Emotional Intelligence

September 21, 2015

Anywhere on the internet you can find quizzes about which celeb is your spirit animal or what does your eye color say about your relationship. While these quizzes may be very amusing, their accuracy and validity are questionable. One of the newest tests, similar to these fun and simple quizzes but relatable to daily life, measures emotional intelligence.

Emotional Intelligence is “the ability to recognize one’s own and other people’s emotions, to discriminate between different feelings and label them appropriately, and to use emotional information from oneself and others to guide thinking and behavior”. Having a high level of emotional intelligence allows one to be fully aware of one’s own emotions, as well as others, and leads to more effective communication verbally and physically.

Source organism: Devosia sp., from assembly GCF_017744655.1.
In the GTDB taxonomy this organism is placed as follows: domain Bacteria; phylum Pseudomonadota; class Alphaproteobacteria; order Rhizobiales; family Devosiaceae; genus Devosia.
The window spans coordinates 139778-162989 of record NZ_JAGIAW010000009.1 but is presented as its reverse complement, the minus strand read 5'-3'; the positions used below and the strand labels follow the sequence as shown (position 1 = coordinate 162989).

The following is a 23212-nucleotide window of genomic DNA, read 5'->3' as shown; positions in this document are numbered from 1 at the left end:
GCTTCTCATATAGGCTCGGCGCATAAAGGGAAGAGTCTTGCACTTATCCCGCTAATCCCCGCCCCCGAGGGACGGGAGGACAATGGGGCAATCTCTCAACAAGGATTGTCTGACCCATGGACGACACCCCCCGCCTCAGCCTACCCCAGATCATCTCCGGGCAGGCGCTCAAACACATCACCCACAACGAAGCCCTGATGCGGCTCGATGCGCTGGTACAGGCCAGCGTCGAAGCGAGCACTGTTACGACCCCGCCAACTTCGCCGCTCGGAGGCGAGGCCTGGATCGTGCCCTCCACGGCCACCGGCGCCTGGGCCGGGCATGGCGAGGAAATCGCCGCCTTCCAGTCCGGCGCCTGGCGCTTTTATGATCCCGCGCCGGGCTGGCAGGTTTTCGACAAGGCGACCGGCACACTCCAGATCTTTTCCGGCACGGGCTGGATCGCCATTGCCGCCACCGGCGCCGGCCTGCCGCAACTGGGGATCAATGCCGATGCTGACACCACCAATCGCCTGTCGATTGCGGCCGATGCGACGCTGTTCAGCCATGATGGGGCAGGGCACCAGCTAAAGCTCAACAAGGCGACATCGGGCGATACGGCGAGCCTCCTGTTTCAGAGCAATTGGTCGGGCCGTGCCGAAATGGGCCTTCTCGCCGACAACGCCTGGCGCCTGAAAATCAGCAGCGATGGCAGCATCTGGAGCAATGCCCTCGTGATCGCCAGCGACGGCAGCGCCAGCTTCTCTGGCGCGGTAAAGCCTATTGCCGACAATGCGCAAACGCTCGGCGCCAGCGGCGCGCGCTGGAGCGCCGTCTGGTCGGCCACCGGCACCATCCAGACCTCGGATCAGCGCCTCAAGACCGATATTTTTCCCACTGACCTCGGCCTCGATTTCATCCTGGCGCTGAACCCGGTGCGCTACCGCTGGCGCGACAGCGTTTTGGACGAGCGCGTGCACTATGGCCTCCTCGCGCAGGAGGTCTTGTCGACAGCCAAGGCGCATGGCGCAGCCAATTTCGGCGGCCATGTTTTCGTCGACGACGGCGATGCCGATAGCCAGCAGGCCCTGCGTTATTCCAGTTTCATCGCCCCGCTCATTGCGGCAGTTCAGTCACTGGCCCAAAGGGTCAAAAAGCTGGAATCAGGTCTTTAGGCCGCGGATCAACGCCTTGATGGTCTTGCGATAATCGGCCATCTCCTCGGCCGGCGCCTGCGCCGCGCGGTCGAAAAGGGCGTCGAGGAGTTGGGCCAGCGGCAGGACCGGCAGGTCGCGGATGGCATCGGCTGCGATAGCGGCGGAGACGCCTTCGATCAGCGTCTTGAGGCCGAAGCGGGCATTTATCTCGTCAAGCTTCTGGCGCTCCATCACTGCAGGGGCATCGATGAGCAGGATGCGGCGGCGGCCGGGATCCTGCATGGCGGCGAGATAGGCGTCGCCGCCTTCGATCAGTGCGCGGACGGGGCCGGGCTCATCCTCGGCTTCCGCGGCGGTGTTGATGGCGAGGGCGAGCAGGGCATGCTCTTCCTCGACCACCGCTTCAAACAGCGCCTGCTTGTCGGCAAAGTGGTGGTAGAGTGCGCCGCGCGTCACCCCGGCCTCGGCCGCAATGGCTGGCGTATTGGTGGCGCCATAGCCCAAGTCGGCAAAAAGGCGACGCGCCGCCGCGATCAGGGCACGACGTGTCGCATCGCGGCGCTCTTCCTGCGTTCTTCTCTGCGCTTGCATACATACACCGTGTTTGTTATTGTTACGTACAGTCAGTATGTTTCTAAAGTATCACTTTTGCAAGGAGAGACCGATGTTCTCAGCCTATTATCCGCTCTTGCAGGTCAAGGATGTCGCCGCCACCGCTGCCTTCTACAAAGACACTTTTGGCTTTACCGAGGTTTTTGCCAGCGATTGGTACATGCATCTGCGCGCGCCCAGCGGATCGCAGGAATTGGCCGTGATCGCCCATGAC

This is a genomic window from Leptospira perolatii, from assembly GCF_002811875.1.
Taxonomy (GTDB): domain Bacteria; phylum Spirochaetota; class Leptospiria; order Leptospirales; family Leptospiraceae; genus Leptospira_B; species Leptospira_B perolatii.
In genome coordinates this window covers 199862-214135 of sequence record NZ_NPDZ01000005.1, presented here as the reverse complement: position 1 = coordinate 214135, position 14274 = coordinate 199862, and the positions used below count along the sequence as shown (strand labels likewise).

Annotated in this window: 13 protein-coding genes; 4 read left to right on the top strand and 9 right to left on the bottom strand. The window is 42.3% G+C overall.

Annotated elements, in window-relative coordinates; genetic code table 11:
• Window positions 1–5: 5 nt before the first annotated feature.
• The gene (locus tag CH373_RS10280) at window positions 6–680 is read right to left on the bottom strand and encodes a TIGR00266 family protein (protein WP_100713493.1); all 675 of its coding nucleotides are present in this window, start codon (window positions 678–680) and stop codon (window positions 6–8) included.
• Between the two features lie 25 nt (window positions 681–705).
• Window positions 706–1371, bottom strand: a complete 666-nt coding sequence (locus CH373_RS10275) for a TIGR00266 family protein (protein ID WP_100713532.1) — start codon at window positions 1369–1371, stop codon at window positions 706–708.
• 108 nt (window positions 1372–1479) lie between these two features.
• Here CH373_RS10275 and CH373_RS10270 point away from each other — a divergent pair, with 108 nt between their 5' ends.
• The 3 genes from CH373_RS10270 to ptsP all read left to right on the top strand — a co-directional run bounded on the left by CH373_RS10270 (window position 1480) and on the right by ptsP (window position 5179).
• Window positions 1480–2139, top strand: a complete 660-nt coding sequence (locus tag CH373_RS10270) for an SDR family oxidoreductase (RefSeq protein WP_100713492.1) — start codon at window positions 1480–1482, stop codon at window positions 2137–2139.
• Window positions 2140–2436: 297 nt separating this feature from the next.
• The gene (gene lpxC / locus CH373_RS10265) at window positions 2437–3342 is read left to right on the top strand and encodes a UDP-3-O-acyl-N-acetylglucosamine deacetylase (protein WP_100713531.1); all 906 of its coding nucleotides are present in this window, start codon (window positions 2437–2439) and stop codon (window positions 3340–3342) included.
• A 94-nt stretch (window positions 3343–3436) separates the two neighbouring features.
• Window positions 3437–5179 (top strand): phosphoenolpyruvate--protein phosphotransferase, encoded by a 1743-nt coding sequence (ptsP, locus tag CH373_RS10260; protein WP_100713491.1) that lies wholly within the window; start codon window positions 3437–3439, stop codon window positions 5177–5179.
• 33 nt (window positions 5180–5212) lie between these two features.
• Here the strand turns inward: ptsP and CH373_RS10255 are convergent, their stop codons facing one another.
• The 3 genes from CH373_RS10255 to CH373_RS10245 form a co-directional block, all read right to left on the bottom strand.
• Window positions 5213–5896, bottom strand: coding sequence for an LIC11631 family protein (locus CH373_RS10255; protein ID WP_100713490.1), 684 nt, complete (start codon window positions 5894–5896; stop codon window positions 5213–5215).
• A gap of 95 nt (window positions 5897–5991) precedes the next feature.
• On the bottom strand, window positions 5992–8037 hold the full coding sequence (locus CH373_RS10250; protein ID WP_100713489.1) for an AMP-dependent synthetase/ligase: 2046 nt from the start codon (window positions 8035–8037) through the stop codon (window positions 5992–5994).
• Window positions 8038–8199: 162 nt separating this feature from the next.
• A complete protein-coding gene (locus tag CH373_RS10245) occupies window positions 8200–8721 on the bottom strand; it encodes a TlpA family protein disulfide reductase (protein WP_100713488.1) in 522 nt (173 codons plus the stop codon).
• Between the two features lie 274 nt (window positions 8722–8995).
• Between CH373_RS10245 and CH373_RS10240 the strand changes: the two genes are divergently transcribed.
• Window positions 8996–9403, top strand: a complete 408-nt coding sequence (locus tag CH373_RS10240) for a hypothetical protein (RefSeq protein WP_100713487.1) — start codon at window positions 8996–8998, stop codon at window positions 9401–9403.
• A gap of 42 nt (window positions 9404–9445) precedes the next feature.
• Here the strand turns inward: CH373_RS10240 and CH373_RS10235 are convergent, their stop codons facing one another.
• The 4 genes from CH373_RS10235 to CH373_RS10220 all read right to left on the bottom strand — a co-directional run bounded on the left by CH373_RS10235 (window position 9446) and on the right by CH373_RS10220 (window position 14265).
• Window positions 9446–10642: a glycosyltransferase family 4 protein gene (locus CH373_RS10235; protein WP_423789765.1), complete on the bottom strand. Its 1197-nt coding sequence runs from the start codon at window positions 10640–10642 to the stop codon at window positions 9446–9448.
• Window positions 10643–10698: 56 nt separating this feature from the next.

Here are some thoughts from our clinical staff on emotional intelligence:

  • “Emotional intelligence allows us to resist being reactive just because we feel like doing so. By curbing our reactivity we can provide space to experience other people in meaningful ways beyond just our reactive interpretations.”

  • "The most important thing about emotional intelligence is that first we have to recognize that emotions are extremely helpful tools that we can use to understand our experiences and make decisions with wisdom. Wisdom is both emotional intelligence and analytical intelligence. I believe that teaching our children emotional intelligence, not emotional sensitivity but understanding their own emotions, is one of the greatest gifts we can give them to prepare them for life in the real world.”

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